Saturday, October 31, 2009

Belvedere Union Grand's Room 313

Most nights, the key to the Belvedere Union Grand hotel's room 313 is the last to leave its hook. Not that many guests sleeping there have complained: but as the owner, T. J. Baum, told me, it's the room that's the farthest from the stairs on the top floor.

And there's that girl standing outside the window.

The Belvedere Union Grand hotel is a landmark in Loonfoot Falls, the tallest building downtown. Its foundation was laid at the corner of Broadway and Center Street in1899, overlooking Railroad Park.

And, like many buildings a century or more old, it's got its share of ghost stories.

There's the sound of a ball bouncing down the stairs between the second and third floor, usually heard late in the evening.

Several employees have refused to enter the 'back room' in the basement: a storeroom with a small window opening onto an air shaft. Others heard voices outside that window.

Several guests in room 313 woke up in the small hours of the morning, thinking someone had called their name. Each reported seeing a young woman, with "poofed up" dark hair, as one said, standing quietly outside the window, looking in.

It's disturbing, waking up to see someone looking at you through the window. What troubled the guests even more was what they saw the next morning. The young woman had apparently been standing with nothing but about ten yards of open air between her feet and the cement floor of the basement's air shaft.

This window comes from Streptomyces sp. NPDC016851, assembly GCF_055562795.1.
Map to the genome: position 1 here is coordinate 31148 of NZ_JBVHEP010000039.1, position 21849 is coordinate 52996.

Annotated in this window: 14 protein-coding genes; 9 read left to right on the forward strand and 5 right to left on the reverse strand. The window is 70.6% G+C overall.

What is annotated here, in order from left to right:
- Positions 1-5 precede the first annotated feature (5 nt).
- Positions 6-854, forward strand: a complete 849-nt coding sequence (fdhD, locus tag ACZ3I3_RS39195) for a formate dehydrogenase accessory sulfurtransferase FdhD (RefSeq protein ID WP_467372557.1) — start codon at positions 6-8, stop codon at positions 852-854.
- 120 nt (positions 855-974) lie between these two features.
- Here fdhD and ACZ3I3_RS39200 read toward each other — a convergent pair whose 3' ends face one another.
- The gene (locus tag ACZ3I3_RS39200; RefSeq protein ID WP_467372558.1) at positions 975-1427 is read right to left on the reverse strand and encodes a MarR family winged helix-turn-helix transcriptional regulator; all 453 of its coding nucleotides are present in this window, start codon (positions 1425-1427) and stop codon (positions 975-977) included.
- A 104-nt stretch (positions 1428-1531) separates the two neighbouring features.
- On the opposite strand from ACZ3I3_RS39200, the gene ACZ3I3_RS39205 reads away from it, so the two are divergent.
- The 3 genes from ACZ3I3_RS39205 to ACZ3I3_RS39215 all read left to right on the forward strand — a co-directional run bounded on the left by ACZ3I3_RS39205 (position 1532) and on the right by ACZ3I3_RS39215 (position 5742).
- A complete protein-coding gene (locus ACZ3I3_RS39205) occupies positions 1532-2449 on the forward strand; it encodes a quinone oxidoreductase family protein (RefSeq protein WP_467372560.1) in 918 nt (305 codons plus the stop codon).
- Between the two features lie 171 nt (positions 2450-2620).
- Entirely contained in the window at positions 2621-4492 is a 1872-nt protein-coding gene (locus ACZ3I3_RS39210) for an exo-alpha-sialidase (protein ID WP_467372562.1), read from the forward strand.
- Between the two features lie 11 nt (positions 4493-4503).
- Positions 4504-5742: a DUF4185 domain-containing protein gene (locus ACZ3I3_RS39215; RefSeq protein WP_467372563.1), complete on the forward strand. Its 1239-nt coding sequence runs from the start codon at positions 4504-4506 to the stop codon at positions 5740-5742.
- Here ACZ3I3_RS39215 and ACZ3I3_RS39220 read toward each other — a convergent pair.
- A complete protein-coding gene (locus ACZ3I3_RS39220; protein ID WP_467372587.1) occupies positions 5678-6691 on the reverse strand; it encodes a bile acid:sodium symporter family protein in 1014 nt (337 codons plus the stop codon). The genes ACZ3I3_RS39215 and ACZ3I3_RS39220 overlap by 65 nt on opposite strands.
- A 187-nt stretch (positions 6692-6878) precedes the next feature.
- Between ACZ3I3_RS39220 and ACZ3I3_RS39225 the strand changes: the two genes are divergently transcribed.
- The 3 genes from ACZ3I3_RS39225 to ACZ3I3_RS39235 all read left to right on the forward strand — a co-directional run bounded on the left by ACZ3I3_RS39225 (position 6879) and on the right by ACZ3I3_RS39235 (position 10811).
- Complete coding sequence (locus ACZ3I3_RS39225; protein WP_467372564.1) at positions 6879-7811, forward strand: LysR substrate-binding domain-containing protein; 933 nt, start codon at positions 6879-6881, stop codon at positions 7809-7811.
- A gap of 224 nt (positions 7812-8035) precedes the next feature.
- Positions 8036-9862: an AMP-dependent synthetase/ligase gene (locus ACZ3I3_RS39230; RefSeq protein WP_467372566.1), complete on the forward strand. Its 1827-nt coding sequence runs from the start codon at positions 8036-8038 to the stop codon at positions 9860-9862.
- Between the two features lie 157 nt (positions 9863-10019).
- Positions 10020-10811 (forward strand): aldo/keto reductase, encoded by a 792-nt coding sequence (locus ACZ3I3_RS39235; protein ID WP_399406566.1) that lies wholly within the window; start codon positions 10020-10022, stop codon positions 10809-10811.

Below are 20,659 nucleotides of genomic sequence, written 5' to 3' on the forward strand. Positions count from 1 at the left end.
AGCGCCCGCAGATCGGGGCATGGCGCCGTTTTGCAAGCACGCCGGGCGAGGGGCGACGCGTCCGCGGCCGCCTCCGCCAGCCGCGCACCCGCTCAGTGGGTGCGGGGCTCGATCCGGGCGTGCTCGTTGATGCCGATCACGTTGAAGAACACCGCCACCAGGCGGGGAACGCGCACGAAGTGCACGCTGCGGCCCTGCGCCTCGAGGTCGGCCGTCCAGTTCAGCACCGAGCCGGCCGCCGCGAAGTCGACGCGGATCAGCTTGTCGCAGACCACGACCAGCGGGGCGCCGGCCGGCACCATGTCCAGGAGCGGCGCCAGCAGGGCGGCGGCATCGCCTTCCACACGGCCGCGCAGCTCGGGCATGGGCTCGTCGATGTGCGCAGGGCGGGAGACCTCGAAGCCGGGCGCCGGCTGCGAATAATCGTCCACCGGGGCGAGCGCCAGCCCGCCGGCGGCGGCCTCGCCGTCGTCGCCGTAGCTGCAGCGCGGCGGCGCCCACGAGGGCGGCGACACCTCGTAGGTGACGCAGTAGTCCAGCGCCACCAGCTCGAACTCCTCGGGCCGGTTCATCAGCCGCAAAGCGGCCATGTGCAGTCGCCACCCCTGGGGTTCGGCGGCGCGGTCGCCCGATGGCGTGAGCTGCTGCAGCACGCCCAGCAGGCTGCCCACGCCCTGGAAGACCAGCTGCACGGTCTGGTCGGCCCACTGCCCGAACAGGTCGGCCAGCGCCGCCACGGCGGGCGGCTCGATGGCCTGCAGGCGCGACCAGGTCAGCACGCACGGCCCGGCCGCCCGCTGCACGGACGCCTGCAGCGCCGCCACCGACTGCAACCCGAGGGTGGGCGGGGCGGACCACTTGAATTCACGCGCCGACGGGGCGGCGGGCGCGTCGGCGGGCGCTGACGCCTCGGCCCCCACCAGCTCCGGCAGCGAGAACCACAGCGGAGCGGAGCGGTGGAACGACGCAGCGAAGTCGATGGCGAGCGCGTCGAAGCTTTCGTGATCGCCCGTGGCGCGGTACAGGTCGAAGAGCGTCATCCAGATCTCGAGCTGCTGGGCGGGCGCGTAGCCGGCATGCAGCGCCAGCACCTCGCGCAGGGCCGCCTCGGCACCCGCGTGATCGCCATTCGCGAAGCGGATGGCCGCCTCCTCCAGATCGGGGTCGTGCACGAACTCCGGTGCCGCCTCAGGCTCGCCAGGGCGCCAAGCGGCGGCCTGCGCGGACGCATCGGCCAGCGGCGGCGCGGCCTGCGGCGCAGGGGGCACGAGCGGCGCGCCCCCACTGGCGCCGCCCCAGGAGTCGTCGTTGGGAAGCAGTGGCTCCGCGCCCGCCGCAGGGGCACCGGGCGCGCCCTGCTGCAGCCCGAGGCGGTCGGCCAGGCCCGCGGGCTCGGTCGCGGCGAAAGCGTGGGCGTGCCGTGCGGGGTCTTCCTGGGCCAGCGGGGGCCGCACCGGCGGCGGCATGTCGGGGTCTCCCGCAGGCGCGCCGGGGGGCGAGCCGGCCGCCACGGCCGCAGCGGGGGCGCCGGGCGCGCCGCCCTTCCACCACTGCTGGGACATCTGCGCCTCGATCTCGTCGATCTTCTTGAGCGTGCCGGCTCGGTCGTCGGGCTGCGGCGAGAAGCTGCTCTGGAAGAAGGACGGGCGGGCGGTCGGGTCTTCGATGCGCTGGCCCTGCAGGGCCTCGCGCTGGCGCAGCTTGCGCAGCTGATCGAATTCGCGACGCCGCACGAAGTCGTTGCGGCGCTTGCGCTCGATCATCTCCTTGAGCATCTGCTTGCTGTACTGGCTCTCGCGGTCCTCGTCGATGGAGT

Friday, October 30, 2009

Coming Soon: The Story of Room 313

This week's column will come Halloween night, with the story of room 313.

Friday, October 23, 2009

Frankie and the Ferret Whisperer

First grader Jamie Johnson thought it'd be a fine idea to bring Frankie the Ferret to show and tell last week. Jamie's teacher, Frances Robinson, had brought her dog, Mr. Frizz, to class earlier in the year, and Jamie figured that if they liked an Affenpinscher, his classmates would love a ferret.

Jamie was right. About two dozen first-graders mobbed Frankie before Mrs. Robinson restored order.

And discovered that Frankie wasn't in his carrier.

And, apparently, wasn't in the classroom, either.

Mrs. Robinson, partly out of consideration for Jamie, and partly because the school had a zero-tolerance policy for unsupervised animals, called the office.

About two hours later a ferret whisperer arrived. By helicopter.

Actually, it was a wildlife specialist from the Minnesota DNR. He was under the impression that we had spotted a black-footed ferret.

I think I see how the false alarm happened. The DNR wanted, and got, a description of Frankie. Frankie's color pattern is the usual 'sable:' whitish muzzle, a sort of dark mask, and dark paws.

The black-footed ferret's an endangered species. Minnesota wasn't part of its old range. No wonder the DNR got excited.

And had asked that the school be evacuated. Which it was.

George Winters (he's the DNR ferret man) was a good sport about the false alarm, after he realized that they were looking for the sort of ferret you can get at a pet store.

He finally found Frankie: on Mrs. Robinson's desk, eating her corned beef on rye lunch.

Friday, October 16, 2009

A Week Away From the Office

Here's another bit I pulled out of the Chronicle-Gazette's archives. I've run into the story a few times. I've tracked one version of it back to Nat M. Wills' 1909 "No News, or What Killed the Dog" – But I suspect that it's a tale that's been revised and retold since before Plato's time.

I edited this version to fit the column's space requirements.

A busy executive's doctor told him that he had a choice: a week completely away from the stress of work, or a heart attack. So, the executive gave his staff instructions and told his family he was going to a place in northern Minnesota that didn't have telephone or telegraph service.